Friends Notes

Keep up to date with news from Friends of Skagit Beaches

Trail Tales Receives Third WA DOE Grant

Trail Tales Receives Third WA DOE Grant

Friends of Skagit Beaches again has been honored with a third grant from the Washington Department of Ecology Public Participation Grant program to support the department’s cleanup and restoration of the Anacortes shoreline.

Since receiving its first grant in July 2011, FOSB has offered four years of public outreach and education events, including dozens of interpretive walks along Anacortes’ Tommy Thompson Trail, 33 interpretive signs, films, lectures, and a website chock full of information about the history, cultures, ecology, and environmental restoration work in Skagit County. The third grant, just received, enables Trail Tales education and outreach to continue in the upcoming two-year grant period with shoreline interpretive programs.

Trail Tales education and outreach will continue in the upcoming two-year grant period with shoreline interpretive programs, support of talented young filmmakers documenting local stories, and development of online media. In addition, the focus is being expanded in partnership with the Padilla Bay National Estuarine Research Reserve and integrating with the new Coastal Volunteer Partnership at Padilla Bay.

Are you a researcher, leader, closet naturalist, or dynamite cookie baker? There are many rewarding ways to get involved as a volunteer with the Trail Tales program. Imagine yourself leading or assisting with interpretive programs, walks, and special programs; developing content for the website; or helping organize, staff, or promote events. To find your niche, contact Betty Carteret at This email address is being protected from spambots. You need JavaScript enabled to view it. or (360) 299-8553.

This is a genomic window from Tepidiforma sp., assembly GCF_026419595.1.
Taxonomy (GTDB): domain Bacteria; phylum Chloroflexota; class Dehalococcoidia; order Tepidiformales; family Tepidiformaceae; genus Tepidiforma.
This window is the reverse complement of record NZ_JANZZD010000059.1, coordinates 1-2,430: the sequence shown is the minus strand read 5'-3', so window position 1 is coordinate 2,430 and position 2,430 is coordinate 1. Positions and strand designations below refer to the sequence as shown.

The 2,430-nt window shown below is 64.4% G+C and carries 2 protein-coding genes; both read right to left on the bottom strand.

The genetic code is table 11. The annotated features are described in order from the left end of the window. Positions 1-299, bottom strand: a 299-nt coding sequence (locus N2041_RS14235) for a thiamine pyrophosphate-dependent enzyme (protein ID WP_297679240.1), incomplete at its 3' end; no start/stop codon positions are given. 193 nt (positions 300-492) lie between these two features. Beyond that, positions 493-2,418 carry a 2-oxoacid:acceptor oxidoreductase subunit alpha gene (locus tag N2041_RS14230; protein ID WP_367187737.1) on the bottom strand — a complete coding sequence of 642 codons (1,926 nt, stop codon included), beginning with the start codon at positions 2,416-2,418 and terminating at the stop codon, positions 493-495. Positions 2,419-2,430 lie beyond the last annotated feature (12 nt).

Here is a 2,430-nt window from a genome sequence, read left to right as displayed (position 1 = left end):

Trail Tales Stories

Trail Tales Stories

Anacortes has a rich and well-documented history, from the Anacortes Museum annotated photo library and historic files to topical books and recorded interviews. We’re proud to have Trail Tales interpretive signs and docent-led walks take their place among these rich resources, honoring the past while making it easily accessible to the public.

Over the past year, Friends President Betty Carteret and writer Jan Hersey of Biz Point Communications, with help from Anacortes Museum Education Curator Bret Lunsford, spent some six months crafting the 16 new interpretive signs unveiled this spring and summer. Bootlegged liquor, glacial erratics, intrepid swimmers . . . as the Trail Tales editorial team developed the interpretive sign copy and identified interpretive walks topics, we learned many fascinating stories from a wide range of sources.